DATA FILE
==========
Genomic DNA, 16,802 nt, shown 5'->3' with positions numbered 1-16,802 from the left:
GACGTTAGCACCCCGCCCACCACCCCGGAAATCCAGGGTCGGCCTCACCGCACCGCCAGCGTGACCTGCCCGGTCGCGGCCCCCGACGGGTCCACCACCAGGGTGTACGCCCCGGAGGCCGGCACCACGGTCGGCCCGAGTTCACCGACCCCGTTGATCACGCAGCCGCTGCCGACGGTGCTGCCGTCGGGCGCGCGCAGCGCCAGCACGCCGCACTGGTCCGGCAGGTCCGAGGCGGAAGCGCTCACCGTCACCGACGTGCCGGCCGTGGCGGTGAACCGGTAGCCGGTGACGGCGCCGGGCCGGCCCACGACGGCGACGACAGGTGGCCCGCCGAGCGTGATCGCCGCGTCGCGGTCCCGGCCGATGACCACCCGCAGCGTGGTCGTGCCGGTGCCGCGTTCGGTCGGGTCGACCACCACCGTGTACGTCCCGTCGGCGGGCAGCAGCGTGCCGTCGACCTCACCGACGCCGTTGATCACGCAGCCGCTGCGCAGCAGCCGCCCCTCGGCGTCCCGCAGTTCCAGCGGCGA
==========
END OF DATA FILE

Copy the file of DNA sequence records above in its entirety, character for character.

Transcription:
Genomic DNA, 16,802 nt, shown 5'->3' with positions numbered 1-16,802 from the left:
GACGTTAGCACCCCGCCCACCACCCCGGAAATCCAGGGTCGGCCTCACCGCACCGCCAGCGTGACCTGCCCGGTCGCGGCCCCCGACGGGTCCACCACCAGGGTGTACGCCCCGGAGGCCGGCACCACGGTCGGCCCGAGTTCACCGACCCCGTTGATCACGCAGCCGCTGCCGACGGTGCTGCCGTCGGGCGCGCGCAGCGCCAGCACGCCGCACTGGTCCGGCAGGTCCGAGGCGGAAGCGCTCACCGTCACCGACGTGCCGGCCGTGGCGGTGAACCGGTAGCCGGTGACGGCGCCGGGCCGGCCCACGACGGCGACGACAGGTGGCCCGCCGAGCGTGATCGCCGCGTCGCGGTCCCGGCCGATGACCACCCGCAGCGTGGTCGTGCCGGTGCCGCGTTCGGTCGGGTCGACCACCACCGTGTACGTCCCGTCGGCGGGCAGCAGCGTGCCGTCGACCTCACCGACGCCGTTGATCACGCAGCCGCTGCGCAGCAGCCGCCCCTCGGCGTCCCGCAGTTCCAGCGGCGA